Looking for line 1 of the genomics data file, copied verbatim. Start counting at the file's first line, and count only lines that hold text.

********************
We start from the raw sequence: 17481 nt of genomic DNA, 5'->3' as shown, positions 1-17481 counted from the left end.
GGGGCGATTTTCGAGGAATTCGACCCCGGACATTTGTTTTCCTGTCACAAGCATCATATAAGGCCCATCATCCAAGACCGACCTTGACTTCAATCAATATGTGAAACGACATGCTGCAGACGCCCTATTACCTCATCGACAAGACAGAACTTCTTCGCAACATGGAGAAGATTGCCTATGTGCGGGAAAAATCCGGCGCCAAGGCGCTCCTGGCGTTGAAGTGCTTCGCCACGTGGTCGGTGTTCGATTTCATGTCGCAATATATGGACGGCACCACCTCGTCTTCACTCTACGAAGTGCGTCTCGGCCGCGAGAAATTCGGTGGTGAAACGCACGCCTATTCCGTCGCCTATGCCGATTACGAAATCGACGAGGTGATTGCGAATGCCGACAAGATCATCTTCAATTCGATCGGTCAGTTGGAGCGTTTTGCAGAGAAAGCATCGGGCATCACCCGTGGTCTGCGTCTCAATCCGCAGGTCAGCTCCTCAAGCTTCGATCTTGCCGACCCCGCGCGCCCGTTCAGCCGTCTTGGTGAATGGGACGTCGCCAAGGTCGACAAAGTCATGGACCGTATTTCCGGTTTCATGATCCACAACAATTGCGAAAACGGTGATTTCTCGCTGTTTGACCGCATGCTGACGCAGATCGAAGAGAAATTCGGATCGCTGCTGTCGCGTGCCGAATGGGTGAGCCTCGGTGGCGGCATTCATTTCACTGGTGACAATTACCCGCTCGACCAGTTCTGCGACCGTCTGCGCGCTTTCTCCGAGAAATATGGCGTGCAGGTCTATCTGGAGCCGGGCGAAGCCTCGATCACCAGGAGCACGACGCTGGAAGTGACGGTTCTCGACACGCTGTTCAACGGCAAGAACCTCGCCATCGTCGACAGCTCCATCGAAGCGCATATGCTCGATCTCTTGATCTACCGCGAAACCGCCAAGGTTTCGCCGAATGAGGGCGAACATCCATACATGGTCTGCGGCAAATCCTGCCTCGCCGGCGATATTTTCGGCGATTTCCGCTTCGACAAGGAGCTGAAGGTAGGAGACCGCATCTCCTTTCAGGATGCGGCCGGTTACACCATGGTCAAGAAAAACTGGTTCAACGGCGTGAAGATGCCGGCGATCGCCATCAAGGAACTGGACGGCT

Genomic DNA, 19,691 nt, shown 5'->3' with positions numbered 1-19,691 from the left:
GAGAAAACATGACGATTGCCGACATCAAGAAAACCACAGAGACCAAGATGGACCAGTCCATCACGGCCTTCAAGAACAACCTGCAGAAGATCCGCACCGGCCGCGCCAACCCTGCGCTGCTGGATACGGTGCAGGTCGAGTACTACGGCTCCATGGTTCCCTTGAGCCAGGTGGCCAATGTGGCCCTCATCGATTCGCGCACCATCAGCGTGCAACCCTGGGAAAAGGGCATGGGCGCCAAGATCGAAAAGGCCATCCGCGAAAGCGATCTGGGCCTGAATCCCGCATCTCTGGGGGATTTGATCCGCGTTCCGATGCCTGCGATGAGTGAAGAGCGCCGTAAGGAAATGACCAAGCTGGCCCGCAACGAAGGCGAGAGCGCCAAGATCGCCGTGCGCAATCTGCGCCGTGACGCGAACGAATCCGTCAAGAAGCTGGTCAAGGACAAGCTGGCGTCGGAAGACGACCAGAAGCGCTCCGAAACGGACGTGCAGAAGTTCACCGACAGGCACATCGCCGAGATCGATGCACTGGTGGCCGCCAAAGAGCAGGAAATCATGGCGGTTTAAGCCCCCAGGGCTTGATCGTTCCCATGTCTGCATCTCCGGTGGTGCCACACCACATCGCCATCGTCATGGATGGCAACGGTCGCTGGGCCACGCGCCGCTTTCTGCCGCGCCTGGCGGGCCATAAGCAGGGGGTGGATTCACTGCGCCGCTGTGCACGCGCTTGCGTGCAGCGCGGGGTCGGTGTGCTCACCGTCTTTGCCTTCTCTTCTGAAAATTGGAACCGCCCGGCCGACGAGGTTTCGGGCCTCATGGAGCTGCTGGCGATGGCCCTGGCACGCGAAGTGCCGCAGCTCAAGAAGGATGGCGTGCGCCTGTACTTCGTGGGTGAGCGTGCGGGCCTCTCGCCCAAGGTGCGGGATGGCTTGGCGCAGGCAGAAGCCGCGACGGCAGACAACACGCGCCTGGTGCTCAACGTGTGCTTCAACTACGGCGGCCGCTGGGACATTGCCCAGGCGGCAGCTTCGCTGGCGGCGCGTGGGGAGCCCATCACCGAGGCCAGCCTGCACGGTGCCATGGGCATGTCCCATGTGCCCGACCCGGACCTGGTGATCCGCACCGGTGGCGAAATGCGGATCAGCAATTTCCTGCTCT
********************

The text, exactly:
We start from the raw sequence: 17481 nt of genomic DNA, 5'->3' as shown, positions 1-17481 counted from the left end.